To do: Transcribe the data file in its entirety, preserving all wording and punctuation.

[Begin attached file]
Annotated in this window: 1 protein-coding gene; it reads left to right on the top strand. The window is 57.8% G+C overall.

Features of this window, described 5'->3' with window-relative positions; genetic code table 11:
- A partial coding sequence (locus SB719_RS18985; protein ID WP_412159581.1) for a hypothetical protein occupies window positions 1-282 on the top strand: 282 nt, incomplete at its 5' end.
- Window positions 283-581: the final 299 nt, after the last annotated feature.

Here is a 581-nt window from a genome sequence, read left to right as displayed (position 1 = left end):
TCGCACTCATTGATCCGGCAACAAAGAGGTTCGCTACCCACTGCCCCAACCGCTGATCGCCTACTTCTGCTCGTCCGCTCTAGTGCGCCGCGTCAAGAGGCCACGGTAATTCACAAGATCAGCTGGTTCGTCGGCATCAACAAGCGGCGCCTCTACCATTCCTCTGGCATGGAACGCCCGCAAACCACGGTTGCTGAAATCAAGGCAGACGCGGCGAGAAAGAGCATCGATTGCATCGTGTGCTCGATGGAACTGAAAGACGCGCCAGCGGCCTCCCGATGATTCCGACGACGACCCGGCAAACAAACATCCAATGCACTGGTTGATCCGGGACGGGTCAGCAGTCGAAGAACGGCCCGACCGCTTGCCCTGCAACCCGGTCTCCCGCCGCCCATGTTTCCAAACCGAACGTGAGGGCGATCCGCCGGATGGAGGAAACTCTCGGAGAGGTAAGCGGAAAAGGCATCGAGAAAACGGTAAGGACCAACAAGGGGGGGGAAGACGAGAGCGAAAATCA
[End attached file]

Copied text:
Annotated in this window: 1 protein-coding gene; it reads left to right on the top strand. The window is 57.8% G+C overall.

Features of this window, described 5'->3' with window-relative positions; genetic code table 11:
- A partial coding sequence (locus SB719_RS18985; protein ID WP_412159581.1) for a hypothetical protein occupies window positions 1-282 on the top strand: 282 nt, incomplete at its 5' end.
- Window positions 283-581: the final 299 nt, after the last annotated feature.

Here is a 581-nt window from a genome sequence, read left to right as displayed (position 1 = left end):
TCGCACTCATTGATCCGGCAACAAAGAGGTTCGCTACCCACTGCCCCAACCGCTGATCGCCTACTTCTGCTCGTCCGCTCTAGTGCGCCGCGTCAAGAGGCCACGGTAATTCACAAGATCAGCTGGTTCGTCGGCATCAACAAGCGGCGCCTCTACCATTCCTCTGGCATGGAACGCCCGCAAACCACGGTTGCTGAAATCAAGGCAGACGCGGCGAGAAAGAGCATCGATTGCATCGTGTGCTCGATGGAACTGAAAGACGCGCCAGCGGCCTCCCGATGATTCCGACGACGACCCGGCAAACAAACATCCAATGCACTGGTTGATCCGGGACGGGTCAGCAGTCGAAGAACGGCCCGACCGCTTGCCCTGCAACCCGGTCTCCCGCCGCCCATGTTTCCAAACCGAACGTGAGGGCGATCCGCCGGATGGAGGAAACTCTCGGAGAGGTAAGCGGAAAAGGCATCGAGAAAACGGTAAGGACCAACAAGGGGGGGGAAGACGAGAGCGAAAATCA